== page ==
This is an archived site and is no longer maintained. There will be no further updates to this site.
Grid Research Integration Deployment and Support Center 

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NSF Middleware Initiative (NMI)

The GRIDS Center is one of two original systems-integration (SI) teams created by the NSF Middleware Initiative, or NMI. In late September 2001, the National Science Foundation (NSF) announced three-year awards totaling almost $12 million for development of "middleware" to help scientists and researchers use the Internet to effectively share instruments, laboratories and data, and to collaborate with their colleagues. Middleware is software that connects two or more otherwise separate applications across the Internet.

NMI will create and deploy advanced network services for simplifying access to diverse Internet resources. The GRIDS (Grid Research Integration Deployment and Support) Center is a partnership of the University of Southern California’s Information Sciences Institute (ISI), the National Center for Supercomputing Applications (NCSA) at the University of Illinois at Urbana-Champaign, the University of Chicago (UC), the University of California-San Diego and the University of Wisconsin-Madison. NMI's other original SI team, Enterprise and Desktop Integration Technologies (EDIT), includes Internet2, EDUCAUSE and the Southeastern Universities Research Association (SURA). In 2003, NMI added two more SI teams, the Open Grid Environments Collaboratory (OGCE) and the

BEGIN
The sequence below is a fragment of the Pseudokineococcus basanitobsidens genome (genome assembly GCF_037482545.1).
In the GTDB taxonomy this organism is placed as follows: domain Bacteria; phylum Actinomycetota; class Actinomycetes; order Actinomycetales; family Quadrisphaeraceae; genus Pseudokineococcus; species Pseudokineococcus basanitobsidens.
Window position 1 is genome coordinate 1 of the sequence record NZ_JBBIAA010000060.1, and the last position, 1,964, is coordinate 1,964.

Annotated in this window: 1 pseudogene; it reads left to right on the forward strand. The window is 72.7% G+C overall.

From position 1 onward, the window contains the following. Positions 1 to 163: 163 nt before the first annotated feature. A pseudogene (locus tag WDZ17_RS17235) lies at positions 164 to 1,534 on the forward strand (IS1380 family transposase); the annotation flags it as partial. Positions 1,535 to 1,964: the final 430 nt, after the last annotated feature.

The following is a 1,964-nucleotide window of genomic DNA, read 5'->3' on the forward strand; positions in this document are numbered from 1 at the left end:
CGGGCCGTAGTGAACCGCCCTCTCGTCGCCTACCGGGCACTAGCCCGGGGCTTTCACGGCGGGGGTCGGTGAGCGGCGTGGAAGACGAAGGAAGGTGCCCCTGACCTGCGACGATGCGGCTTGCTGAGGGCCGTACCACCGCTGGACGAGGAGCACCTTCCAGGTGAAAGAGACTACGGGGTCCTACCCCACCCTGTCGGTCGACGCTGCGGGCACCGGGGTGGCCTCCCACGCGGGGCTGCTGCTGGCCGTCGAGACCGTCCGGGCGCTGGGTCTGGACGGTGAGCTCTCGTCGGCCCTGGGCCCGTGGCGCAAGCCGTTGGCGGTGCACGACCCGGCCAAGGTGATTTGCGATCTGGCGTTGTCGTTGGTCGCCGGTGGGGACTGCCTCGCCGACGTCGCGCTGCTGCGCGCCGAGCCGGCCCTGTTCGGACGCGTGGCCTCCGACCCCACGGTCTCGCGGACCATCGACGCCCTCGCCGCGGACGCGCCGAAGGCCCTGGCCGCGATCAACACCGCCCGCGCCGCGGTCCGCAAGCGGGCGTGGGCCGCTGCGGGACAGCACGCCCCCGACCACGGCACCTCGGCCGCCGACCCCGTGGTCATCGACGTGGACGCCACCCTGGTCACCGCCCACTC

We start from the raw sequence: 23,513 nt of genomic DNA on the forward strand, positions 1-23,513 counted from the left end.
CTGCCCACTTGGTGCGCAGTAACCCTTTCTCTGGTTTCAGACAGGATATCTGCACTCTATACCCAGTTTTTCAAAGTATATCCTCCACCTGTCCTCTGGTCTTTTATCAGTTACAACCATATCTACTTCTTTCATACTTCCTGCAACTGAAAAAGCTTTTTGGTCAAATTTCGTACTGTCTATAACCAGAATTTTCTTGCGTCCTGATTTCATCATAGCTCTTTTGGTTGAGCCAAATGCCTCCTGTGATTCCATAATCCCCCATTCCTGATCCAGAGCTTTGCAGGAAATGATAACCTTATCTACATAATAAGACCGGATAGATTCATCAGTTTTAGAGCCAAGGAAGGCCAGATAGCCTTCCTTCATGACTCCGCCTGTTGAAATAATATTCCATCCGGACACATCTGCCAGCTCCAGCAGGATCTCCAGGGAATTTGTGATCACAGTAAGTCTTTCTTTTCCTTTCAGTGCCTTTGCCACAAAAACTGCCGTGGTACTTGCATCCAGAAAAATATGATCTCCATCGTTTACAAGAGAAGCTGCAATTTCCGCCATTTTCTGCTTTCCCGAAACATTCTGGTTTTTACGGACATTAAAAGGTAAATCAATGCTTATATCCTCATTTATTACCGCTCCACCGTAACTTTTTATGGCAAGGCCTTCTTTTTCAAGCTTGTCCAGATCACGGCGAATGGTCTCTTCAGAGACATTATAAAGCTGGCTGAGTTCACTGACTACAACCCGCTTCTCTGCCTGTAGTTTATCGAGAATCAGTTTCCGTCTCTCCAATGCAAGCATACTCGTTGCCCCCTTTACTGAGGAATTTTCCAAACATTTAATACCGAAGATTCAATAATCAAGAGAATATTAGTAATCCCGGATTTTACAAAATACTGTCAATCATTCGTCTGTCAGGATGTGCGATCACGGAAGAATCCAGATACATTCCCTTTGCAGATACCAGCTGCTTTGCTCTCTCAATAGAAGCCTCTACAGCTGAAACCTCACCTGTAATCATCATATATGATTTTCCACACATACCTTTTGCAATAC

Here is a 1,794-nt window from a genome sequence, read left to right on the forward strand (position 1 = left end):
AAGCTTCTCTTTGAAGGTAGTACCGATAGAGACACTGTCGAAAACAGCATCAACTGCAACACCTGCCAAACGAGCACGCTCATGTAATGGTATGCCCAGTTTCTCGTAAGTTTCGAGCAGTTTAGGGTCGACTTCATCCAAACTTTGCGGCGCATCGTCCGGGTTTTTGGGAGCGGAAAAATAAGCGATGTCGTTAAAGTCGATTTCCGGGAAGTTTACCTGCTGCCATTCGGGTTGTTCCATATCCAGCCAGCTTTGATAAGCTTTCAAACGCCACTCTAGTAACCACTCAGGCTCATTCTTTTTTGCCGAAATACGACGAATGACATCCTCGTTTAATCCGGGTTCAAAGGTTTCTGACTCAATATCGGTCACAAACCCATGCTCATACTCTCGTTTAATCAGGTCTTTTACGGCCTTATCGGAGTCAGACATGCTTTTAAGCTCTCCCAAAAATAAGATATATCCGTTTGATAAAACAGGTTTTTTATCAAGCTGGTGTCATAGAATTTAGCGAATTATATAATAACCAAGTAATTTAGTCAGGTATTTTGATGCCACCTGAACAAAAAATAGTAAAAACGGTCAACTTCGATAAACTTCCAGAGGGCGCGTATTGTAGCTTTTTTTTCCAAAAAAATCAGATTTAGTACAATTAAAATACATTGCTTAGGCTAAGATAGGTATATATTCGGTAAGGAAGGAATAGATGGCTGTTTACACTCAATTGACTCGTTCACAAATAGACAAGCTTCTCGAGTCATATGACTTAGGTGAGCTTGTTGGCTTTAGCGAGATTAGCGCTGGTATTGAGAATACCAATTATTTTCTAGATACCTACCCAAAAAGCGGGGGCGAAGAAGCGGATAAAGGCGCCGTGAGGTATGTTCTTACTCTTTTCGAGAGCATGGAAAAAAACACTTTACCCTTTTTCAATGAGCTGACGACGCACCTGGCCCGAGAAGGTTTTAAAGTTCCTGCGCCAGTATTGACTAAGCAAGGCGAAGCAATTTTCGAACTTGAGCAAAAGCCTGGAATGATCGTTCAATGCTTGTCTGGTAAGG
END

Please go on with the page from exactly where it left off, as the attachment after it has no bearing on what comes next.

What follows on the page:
Common Instrument Middleware Architecture (CIMA) team, each of which builds upon tools that form the core of the GRIDS Center Software Suite.

NMI-funded projects will facilitate sharing of unique scientific resources such as telescopes, supercomputing systems or linear accelerators, as well as common resources such as databases, directories or calendars. For example, a professor of environmental engineering might want students to get hands-on experience with environmental monitoring and modeling. NMI technologies for user- authentication and resource discovery could let the students access national resources including up-to-the- minute data and real-time instrumentation. Similar results would be possible in other fields of science and engineering.

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This is an archived site and is no longer maintained. There will be no further updates to this site.